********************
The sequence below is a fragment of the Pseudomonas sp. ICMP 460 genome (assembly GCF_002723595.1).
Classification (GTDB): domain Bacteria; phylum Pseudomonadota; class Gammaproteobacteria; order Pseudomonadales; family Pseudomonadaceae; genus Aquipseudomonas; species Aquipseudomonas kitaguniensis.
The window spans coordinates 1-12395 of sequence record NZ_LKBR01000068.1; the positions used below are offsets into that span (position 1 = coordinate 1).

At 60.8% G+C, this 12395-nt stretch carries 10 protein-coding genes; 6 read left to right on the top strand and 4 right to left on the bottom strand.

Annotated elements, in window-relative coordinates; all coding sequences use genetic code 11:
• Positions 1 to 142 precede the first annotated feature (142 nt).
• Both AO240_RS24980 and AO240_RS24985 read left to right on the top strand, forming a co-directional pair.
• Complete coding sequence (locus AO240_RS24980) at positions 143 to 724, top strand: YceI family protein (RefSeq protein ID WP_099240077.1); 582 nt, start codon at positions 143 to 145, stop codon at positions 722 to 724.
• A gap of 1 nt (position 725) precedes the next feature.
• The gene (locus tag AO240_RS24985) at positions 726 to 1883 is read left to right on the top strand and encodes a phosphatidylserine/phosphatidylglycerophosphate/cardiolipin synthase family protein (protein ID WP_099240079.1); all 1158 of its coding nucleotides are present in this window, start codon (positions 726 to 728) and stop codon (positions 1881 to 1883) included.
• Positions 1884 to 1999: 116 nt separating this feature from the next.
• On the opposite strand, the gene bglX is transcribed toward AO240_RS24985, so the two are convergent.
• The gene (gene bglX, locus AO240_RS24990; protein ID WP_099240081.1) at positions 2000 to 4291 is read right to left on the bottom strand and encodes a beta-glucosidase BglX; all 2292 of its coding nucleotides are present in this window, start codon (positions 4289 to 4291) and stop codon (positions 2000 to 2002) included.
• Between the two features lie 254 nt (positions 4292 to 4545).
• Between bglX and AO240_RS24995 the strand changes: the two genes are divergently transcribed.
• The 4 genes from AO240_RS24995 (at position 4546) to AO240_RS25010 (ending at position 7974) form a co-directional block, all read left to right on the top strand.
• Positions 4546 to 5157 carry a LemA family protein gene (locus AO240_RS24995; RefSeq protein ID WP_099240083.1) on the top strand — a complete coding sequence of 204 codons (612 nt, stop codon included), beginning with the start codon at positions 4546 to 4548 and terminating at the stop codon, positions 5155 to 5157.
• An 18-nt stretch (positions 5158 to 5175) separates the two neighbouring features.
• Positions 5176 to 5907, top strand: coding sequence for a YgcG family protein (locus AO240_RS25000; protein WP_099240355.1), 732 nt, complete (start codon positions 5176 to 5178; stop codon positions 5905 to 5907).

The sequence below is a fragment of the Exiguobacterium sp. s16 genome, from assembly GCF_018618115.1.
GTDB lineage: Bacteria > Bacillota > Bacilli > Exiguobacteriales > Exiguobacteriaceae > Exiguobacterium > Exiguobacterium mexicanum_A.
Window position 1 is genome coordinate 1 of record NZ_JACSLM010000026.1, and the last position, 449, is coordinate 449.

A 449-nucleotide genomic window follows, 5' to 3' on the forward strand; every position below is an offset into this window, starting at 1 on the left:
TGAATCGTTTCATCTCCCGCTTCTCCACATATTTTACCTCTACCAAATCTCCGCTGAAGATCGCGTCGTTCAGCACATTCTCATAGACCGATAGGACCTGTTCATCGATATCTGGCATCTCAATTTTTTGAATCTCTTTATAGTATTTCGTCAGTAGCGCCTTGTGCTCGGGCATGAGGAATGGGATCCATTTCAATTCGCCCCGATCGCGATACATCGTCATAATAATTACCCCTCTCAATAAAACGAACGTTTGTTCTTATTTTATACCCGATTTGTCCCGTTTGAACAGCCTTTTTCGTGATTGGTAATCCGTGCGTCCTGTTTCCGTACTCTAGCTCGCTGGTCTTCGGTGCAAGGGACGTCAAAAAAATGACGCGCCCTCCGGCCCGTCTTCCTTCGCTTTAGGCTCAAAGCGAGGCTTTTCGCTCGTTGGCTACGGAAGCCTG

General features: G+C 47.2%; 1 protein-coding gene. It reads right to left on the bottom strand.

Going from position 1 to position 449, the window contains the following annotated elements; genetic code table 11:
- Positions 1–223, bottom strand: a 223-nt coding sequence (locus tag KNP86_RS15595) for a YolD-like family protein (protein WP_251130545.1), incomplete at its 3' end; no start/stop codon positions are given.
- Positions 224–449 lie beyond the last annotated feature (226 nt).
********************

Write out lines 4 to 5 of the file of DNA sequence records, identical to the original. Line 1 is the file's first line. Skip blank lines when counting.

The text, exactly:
At 60.8% G+C, this 12395-nt stretch carries 10 protein-coding genes; 6 read left to right on the top strand and 4 right to left on the bottom strand.

Annotated elements, in window-relative coordinates; all coding sequences use genetic code 11: